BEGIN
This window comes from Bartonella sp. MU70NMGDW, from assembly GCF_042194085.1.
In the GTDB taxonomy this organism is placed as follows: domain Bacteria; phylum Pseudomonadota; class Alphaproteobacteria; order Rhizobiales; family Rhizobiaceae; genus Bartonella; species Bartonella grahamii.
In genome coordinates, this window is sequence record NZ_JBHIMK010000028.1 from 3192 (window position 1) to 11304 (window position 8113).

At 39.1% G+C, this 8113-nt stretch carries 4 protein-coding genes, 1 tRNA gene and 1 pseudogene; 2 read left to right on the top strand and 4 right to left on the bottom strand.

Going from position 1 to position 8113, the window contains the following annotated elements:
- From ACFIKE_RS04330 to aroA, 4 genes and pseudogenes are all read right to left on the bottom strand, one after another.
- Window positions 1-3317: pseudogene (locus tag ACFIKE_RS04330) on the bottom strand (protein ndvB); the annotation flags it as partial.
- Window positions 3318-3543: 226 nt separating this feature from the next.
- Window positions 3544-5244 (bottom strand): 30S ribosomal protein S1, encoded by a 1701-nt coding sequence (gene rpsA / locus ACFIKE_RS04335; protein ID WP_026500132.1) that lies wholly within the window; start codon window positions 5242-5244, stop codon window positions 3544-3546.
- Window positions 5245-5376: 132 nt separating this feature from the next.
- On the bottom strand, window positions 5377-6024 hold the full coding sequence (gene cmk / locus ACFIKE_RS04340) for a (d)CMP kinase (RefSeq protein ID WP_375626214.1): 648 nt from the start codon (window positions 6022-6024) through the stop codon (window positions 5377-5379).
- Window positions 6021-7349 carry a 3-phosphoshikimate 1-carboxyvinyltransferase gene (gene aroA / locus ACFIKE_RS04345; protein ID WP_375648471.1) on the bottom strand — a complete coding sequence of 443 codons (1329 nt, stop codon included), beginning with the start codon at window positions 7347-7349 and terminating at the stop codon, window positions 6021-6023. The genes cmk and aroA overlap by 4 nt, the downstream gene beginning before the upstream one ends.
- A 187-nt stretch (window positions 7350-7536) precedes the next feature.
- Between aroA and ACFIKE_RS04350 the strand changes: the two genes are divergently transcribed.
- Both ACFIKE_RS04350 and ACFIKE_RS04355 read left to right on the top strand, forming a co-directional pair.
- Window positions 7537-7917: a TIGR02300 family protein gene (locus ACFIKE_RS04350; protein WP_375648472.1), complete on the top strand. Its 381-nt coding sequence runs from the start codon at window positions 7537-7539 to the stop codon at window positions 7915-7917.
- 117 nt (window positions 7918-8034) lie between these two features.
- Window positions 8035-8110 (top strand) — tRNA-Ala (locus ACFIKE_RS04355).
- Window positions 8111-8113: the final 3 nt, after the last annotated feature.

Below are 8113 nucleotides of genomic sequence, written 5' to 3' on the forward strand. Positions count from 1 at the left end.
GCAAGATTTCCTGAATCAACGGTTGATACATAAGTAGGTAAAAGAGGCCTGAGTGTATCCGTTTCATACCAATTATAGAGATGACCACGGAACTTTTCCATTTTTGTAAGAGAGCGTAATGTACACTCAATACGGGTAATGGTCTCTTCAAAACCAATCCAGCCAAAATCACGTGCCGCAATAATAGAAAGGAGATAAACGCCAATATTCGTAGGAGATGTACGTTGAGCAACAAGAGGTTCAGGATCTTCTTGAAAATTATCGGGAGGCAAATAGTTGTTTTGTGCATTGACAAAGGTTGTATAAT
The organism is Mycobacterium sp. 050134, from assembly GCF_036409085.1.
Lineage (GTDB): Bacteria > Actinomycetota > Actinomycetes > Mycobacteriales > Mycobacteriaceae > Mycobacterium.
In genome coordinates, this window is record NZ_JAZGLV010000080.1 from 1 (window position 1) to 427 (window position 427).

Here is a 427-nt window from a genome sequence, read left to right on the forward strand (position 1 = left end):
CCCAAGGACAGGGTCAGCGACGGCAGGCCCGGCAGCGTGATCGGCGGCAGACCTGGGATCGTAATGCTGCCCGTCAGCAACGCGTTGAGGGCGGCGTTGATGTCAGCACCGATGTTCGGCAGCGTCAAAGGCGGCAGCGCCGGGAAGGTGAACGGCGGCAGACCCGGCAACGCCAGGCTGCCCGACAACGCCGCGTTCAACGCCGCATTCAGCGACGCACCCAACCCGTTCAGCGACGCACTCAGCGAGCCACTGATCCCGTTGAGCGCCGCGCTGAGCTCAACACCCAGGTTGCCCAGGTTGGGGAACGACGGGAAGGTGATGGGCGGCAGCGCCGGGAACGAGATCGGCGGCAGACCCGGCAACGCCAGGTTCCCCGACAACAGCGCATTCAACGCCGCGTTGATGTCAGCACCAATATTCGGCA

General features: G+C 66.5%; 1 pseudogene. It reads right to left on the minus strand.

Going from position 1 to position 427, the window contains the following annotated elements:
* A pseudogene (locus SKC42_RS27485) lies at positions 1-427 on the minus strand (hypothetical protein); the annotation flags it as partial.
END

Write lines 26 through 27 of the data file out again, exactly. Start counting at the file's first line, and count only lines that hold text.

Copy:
CCCAAGGACAGGGTCAGCGACGGCAGGCCCGGCAGCGTGATCGGCGGCAGACCTGGGATCGTAATGCTGCCCGTCAGCAACGCGTTGAGGGCGGCGTTGATGTCAGCACCGATGTTCGGCAGCGTCAAAGGCGGCAGCGCCGGGAAGGTGAACGGCGGCAGACCCGGCAACGCCAGGCTGCCCGACAACGCCGCGTTCAACGCCGCATTCAGCGACGCACCCAACCCGTTCAGCGACGCACTCAGCGAGCCACTGATCCCGTTGAGCGCCGCGCTGAGCTCAACACCCAGGTTGCCCAGGTTGGGGAACGACGGGAAGGTGATGGGCGGCAGCGCCGGGAACGAGATCGGCGGCAGACCCGGCAACGCCAGGTTCCCCGACAACAGCGCATTCAACGCCGCGTTGATGTCAGCACCAATATTCGGCA

General features: G+C 66.5%; 1 pseudogene. It reads right to left on the minus strand.